Album Review: Tennis System – Lovesick
Tennis System serve up a warm dose of shoegaze on killer third album, Lovesick…
Welcome to the latest installment of U.S.A.: The Underground Sounds of America, our series that shines a spotlight on the most underrated rock, metal, punk, and hardcore bands in the United States. Each week, we ask one band member to answer five unique questions so you can get to know them better. Because if you aren’t already a fan of the artist featured below… you should be.
Some move to Los Angeles to pursue dreams of stardom, to “make it” as an actor, musician, porn star – or a combination of all three. But Tennis System’s Matty Taylor relocated to LA for a much simpler reason: “For the weather and cheap rent.”
As Matty explains, “I moved from Washington D.C. because it was no longer the city I had fallen in love with. I watched that flourishing scene crumble into the abyss. On top of it all, there was absolutely no love for us in that city. When it came time to go, it was a tie between LA and New York.”
It was Los Angeles that won, and would consequently greatly shape the band’s sound: noisy, dreamy punk rock that blends the best of grunge and shoegaze, and -- like LA -- for all its romantic vibes, is not without a dark underbelly. Since relocating in 2011, Matty and Tennis System have released their debut full-length, Teenagers, followed it up with sophomore effort, Technicolour Blind, in 2014, and released the most excellent P A I N in 2018. Yet, while the band’s profile has grown steadily, Matty’s decision to move certainly came with sacrifice.
“My artistic life in D.C. and personal life were two separate things,” he says. “I had a great job, great friends, a sick house and my family was just down the street. I gave all of that up for years of struggle and depression in the ‘Sunshine State.’ Everything you hear about the people in LA is true. I used Tennis System as an outlet to express everything I was experiencing. Sometimes it’s tough to play those songs because it’s like peeling the Band-Aid off.”
Despite those personal setbacks -- or perhaps because of them – the inspiration has continued to flow, and does so in abandon on the band’s new record, Lovesick, due out this Friday, September 6 on Graveface Records. Produced by Jack Shirley -- who has worked with Deafheaven, Gouge Away and Oathbreaker, among others -- the album shimmers with a vibrancy that reflects the band’s spirited live performances.
“It was a goal of ours, in making this record, to capture the energy of our live show and not have anything on it that we couldn’t do live,” explains Matty. “No harmonies, no keyboards, no strings, nothing. We hate that so many artists today depend on all of these extra elements to beef up their songs and when you see them live, they sound nothing like they do on their record or it’s fucking karaoke -- one person dancing on stage singing to tracks being played on a fucking laptop. We went in and knocked this record out in five days. Five fucking days! We recorded straight to tape, doing each song in one or two takes.”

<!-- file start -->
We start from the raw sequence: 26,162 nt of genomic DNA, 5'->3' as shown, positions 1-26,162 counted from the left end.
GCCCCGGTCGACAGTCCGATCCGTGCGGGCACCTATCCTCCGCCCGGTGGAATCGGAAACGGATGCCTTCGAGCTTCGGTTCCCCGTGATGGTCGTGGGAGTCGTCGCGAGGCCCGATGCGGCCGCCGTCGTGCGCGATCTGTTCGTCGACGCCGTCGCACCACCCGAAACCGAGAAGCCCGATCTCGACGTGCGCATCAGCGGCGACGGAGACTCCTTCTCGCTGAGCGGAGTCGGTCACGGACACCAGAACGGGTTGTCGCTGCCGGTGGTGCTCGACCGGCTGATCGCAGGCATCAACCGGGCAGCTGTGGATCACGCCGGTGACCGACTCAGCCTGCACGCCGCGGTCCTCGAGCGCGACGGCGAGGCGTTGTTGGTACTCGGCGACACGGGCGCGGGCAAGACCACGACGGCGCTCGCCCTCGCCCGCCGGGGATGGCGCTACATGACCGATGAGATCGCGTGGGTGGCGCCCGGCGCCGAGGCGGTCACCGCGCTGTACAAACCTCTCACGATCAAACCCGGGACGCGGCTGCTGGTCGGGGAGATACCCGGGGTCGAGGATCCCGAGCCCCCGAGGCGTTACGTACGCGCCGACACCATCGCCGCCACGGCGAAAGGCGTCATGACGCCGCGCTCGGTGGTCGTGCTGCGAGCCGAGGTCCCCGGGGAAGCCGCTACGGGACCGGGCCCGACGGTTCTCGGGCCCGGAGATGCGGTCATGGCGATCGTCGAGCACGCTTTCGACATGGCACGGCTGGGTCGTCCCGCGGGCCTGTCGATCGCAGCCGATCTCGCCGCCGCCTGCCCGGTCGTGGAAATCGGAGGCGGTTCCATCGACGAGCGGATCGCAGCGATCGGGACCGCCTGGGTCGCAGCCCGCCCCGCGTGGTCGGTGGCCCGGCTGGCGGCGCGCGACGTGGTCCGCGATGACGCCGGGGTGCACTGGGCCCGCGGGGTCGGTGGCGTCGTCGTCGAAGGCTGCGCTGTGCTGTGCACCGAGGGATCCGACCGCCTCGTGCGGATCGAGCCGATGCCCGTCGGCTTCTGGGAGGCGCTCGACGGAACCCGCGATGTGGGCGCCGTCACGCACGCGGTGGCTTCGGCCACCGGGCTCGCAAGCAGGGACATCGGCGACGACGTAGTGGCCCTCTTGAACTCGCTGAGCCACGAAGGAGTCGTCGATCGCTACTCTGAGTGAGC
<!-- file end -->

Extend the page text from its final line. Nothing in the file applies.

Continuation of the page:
We spoke to Matty about the evolution of the band and what keeps him inspired.
1) If you had to play a newcomer one Tennis System song to introduce them to the band, what would it be?
I’d go with Turn. This is my favorite song off of Lovesick. Lyrically, what I’m saying is so relatable to so many people today - it’s about when the thing you love is more pain and trouble than it’s worth, and you’re just a shell, “going through the motions of emotion.” I fucking love Sam’s bass part during the bridge, the guitar bends and drums in the bridge, and then the end… The fucking outro kills me every time!! It’s like all this pent up energy finally releases.
2) Who would you say are Tennis System’s five biggest musical influences?
Top five, in no particular order, would have to be:
1. The Cure
2. The Ropers
4. Go-go music as a whole
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3) Who would be on your dream tour?
My dream tour would be with Nirvana, Bad Brains and Kanye West – Yeezus era. I chose these three because their live performances are fucking epic and so inspirational to me. When I watch performances of Nirvana, people were so stoked to be at the shows. They actually cared about the music being played and the things Kurt had to say. Kanye, as off his rocker as he is today, during the Yeezus era was on some next level shit. The stage, the outfits, the fucking masks and the songs were so inspirational! To this day, that was one of the best concerts I’ve ever been to. Bad Brains was so infectious the entire crowd was going apeshit. HR captured that crowd and they were, literally, jumping off the walls.
4) How would you say you've musically grown since 2011's Teenagers?
Before I used to write a song in a day and when I was finished, that was it. I never left room for adjustments, improvement or adaptations. I would write a song, bring it to my band at the time and that was the song. Now, I take constructive criticism from my band mates and place major emphasis on the fact that this is our project and we write songs. If one of us has an idea, we build on it until we’ve created a song. The best possible song it can be. Everyone contributes. We try every possible idea until we’ve exhausted all options and create a sick song. The P A I N EP was the first Tennis System record that was written as a band, not just me bringing in a song I had written.
5) What are you most passionate about outside of music?
I love fashion. Since a kid, I’ve always loved clothing and the way it makes me feel. I recently began designing and creating pieces. I design all of our merch and we print our shirts as a band. I also dig for vintage and create merch for other bands. When we tour, we always have limited one of a kind pieces that I’ve found and printed on.